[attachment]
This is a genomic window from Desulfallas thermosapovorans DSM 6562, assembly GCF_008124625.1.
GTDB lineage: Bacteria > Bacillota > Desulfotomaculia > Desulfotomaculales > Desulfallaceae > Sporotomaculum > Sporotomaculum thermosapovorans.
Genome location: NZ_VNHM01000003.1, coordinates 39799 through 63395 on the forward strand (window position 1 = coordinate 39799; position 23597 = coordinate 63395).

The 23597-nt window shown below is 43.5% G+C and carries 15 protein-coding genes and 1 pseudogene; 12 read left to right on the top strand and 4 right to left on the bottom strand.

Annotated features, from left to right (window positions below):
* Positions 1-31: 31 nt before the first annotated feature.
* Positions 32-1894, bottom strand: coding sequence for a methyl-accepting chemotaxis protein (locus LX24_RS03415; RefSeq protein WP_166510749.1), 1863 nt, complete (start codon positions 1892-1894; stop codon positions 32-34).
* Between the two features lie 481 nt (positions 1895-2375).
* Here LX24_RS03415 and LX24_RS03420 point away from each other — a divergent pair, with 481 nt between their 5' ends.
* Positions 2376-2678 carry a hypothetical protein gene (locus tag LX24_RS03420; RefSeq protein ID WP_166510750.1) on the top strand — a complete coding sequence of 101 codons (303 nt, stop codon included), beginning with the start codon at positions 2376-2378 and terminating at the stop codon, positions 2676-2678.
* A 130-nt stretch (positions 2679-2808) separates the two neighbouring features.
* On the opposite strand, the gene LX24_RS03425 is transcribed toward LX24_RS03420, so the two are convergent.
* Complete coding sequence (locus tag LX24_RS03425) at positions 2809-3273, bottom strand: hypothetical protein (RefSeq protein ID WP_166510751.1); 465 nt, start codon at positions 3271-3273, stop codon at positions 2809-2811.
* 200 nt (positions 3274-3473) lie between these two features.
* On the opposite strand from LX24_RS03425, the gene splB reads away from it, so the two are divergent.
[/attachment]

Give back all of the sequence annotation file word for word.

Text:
This is a genomic window from Desulfallas thermosapovorans DSM 6562, assembly GCF_008124625.1.
GTDB lineage: Bacteria > Bacillota > Desulfotomaculia > Desulfotomaculales > Desulfallaceae > Sporotomaculum > Sporotomaculum thermosapovorans.
Genome location: NZ_VNHM01000003.1, coordinates 39799 through 63395 on the forward strand (window position 1 = coordinate 39799; position 23597 = coordinate 63395).

The 23597-nt window shown below is 43.5% G+C and carries 15 protein-coding genes and 1 pseudogene; 12 read left to right on the top strand and 4 right to left on the bottom strand.

Annotated features, from left to right (window positions below):
* Positions 1-31: 31 nt before the first annotated feature.
* Positions 32-1894, bottom strand: coding sequence for a methyl-accepting chemotaxis protein (locus LX24_RS03415; RefSeq protein WP_166510749.1), 1863 nt, complete (start codon positions 1892-1894; stop codon positions 32-34).
* Between the two features lie 481 nt (positions 1895-2375).
* Here LX24_RS03415 and LX24_RS03420 point away from each other — a divergent pair, with 481 nt between their 5' ends.
* Positions 2376-2678 carry a hypothetical protein gene (locus tag LX24_RS03420; RefSeq protein ID WP_166510750.1) on the top strand — a complete coding sequence of 101 codons (303 nt, stop codon included), beginning with the start codon at positions 2376-2378 and terminating at the stop codon, positions 2676-2678.
* A 130-nt stretch (positions 2679-2808) separates the two neighbouring features.
* On the opposite strand, the gene LX24_RS03425 is transcribed toward LX24_RS03420, so the two are convergent.
* Complete coding sequence (locus tag LX24_RS03425) at positions 2809-3273, bottom strand: hypothetical protein (RefSeq protein ID WP_166510751.1); 465 nt, start codon at positions 3271-3273, stop codon at positions 2809-2811.
* 200 nt (positions 3274-3473) lie between these two features.
* On the opposite strand from LX24_RS03425, the gene splB reads away from it, so the two are divergent.